It’s almost enough to make you nostalgic for those old school romances where attempted rape and Stockholm Syndrome subbed for true love. I mean, yeah, some rock-jawed barbarian (probably depicted by Fabio on the cover) is dragging our violet-eyed heroine, Mary-Sue McFeisty, along by her flaming tresses, and yes, it’s all very horrible, but at least they’re not fucking talking about their ‘issues’.
Oh the issues. Oh the whining and the weeping and the bullshit wailing about abandonment and separation anxiety – the four o’clock in the morning yowlings about how mother never understood him. This is why Fifty Shades Darker is at least a hundred shades more painful to read than Fifty Shades of Grey. It opens with an ill-scrawled fragment that E.L. James probably borrowed from A Child Called It and then plunges headlong into the realms of Beginner’s Psychology for Thickies.
In it, Christian is magically cured of sexual sadism when Ana ‘leaves him’. The quote marks are there because that’s how they refer to it, like it was some windswept flight in the middle of the night, like Mary Queen of Scots midnight wild ride to Dunbar. In actual fact she took perfectly reasonable exception to him beating her black and blue with a belt and broke up with him. For five days.
You know how in Twilight (because this is Twilight with added crotch action, let’s be honest here.) Bella went catatonic for four months because Edward pissed off to Alaska? Well, it’s kind of like that, only for five days. Five days of crying, forgetting to eat, staring at walls and – a new but bizarre quirk for Ana – staring at her hands.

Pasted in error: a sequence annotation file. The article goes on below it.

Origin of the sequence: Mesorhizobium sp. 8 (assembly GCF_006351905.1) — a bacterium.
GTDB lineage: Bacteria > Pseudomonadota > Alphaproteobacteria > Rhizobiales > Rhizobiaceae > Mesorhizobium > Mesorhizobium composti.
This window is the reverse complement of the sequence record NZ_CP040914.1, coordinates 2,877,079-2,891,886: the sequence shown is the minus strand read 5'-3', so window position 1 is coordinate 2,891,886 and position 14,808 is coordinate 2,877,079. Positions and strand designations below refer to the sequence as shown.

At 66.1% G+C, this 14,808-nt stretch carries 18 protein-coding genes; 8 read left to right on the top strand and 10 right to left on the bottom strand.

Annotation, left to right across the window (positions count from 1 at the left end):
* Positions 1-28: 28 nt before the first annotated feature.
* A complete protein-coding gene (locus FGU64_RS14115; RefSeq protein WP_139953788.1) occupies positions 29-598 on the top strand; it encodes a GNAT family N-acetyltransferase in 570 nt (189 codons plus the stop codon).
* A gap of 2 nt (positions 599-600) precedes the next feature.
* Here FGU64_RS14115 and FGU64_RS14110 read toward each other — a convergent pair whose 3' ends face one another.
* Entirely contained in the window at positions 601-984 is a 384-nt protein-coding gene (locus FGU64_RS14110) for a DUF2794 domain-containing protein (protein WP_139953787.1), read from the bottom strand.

Five days in which the other halfwitted drama-queen in this book seems to forget what ‘breaking up with someone’ entails because he keeps sending her flowers, e-mailing her and asking her on dates. But whatever, because they get back together when he buys her an iPad and then they go to a Plutocrats Only charity ball where he buys her diamond earrings and they dine (There’s a menu.) on gold-leaf garnished tiger dick sorbet and fois-gras stuffed swan heads in Russian caviar. But obviously she’s not into him for his money or anything like that.
Oh, and he has a yacht. And they fuck on it. And he has a library, which we never heard of before, with a pool table. And they fuck on that too. And they fuck at the plutocrats masqued ball, which feels like it goes on for about forty years in real time, because the pacing in this thing is leaden, even worse than the first. Every single minute of every single day is related in mind-numbing detail, from their first hateful squeals upon seeing one another in the morning to their last solipsistic, melodramatic thoughts before unconsciousness mercifully claims them.
Then it’s a new chapter and it starts all over again, like a dental procedure you were hoping was finally over.
It’s not all doom and gloom though – there is some hilarity, in the shape of a clusterfuck of not-quite plot involving an ex-girlfriend who looks like Samara from The Ring and talks like Gollum, and a messy blackmail subplot that lasts all of about five minutes before it gets bored and buggers off, rather like the chargrilled Canadian amnesiac in Downton Abbey.
Also Ana has a job in publishing and a handsy new boss who is probably not called Timothy Grope but who cares, because it suits him. Yes, for some reason, despite the fact that she is about as interesting as lint, dumber than a third coat of paint and has all the social skills of a Vileda supermop, Ana is so irresistible that Timothy Grope can’t help but keep trying to stick his hands down her blouse.